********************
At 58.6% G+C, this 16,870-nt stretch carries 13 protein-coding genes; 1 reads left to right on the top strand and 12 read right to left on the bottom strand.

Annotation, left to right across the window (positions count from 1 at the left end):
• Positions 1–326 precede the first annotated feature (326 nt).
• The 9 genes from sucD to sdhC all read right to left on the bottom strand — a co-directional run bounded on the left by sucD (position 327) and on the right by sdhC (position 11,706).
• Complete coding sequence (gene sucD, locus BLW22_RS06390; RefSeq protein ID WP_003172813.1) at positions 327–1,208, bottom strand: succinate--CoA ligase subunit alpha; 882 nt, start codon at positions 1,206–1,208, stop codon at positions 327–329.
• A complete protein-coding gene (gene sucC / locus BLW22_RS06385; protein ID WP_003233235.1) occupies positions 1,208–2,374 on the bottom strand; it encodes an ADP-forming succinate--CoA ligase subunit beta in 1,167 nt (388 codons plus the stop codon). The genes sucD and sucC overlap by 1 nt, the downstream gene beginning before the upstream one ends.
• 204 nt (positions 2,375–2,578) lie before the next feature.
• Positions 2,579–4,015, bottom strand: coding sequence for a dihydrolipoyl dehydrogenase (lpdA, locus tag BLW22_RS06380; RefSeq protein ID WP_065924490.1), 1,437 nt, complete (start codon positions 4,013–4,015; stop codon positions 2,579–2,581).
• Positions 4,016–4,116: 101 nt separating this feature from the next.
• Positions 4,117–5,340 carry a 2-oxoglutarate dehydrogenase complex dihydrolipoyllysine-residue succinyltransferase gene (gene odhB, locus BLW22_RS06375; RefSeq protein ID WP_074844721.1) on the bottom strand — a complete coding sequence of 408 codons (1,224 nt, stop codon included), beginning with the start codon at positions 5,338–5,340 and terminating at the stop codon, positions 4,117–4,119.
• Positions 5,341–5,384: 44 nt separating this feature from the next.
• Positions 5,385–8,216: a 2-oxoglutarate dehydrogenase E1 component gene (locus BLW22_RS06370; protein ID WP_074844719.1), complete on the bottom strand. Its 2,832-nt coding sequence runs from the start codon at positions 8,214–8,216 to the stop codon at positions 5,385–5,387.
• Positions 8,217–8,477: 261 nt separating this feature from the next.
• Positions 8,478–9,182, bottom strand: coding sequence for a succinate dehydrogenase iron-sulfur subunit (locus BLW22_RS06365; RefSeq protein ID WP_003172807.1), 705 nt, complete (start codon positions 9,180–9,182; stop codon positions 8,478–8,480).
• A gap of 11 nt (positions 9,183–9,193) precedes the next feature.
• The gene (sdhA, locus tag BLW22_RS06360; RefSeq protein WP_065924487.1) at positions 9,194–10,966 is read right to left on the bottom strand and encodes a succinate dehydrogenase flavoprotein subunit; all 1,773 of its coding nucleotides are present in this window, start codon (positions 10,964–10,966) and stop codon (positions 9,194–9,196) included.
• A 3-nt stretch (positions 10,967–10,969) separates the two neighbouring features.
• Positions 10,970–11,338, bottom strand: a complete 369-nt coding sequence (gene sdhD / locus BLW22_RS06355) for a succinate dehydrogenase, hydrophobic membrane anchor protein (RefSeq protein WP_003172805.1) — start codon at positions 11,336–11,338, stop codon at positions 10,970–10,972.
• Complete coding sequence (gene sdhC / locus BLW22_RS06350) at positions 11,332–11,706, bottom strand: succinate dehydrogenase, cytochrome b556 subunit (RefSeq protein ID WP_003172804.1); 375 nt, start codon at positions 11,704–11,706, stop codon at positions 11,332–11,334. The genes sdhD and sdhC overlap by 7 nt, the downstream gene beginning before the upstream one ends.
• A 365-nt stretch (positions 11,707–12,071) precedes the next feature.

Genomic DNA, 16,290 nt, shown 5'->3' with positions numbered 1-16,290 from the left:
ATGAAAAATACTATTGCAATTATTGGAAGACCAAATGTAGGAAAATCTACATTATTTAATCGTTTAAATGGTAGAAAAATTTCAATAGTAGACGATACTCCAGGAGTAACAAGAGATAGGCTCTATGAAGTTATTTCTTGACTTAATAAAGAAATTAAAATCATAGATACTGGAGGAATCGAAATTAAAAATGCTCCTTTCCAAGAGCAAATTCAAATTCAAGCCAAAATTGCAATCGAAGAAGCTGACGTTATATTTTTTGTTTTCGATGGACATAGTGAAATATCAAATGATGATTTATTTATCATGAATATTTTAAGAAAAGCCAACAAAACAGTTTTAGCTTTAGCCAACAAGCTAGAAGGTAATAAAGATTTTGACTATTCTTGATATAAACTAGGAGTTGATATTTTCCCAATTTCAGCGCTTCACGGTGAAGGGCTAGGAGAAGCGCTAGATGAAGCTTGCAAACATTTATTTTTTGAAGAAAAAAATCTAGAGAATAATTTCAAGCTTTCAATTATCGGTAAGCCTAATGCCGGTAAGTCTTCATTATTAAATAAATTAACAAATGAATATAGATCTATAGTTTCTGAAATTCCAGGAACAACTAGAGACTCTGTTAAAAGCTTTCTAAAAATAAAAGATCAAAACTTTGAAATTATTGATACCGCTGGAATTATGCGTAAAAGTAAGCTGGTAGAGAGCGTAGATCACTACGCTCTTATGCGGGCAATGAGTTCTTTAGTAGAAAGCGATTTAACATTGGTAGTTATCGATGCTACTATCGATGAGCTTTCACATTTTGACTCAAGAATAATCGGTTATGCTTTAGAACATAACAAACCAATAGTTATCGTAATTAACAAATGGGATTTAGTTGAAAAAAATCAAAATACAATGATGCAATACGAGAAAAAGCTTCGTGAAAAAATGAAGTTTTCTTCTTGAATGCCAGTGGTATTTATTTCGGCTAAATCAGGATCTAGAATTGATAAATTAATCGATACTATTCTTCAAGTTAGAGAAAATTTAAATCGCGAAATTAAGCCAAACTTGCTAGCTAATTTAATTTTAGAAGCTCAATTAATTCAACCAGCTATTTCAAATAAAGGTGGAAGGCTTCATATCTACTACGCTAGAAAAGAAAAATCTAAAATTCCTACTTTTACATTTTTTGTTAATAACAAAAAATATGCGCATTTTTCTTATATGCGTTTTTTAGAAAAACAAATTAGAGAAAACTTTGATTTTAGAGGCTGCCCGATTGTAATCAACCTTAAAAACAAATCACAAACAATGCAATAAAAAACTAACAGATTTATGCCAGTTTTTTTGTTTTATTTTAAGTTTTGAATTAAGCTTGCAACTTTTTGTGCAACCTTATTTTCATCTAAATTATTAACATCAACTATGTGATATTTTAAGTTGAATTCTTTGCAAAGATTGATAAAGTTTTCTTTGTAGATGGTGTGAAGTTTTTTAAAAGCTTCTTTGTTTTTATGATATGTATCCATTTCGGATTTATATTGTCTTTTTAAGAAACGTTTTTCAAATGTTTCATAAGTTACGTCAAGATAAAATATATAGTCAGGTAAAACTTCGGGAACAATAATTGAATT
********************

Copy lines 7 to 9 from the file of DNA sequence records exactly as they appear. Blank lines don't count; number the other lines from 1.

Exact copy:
• 204 nt (positions 2,375–2,578) lie before the next feature.
• Positions 2,579–4,015, bottom strand: coding sequence for a dihydrolipoyl dehydrogenase (lpdA, locus tag BLW22_RS06380; RefSeq protein ID WP_065924490.1), 1,437 nt, complete (start codon positions 4,013–4,015; stop codon positions 2,579–2,581).
• Positions 4,016–4,116: 101 nt separating this feature from the next.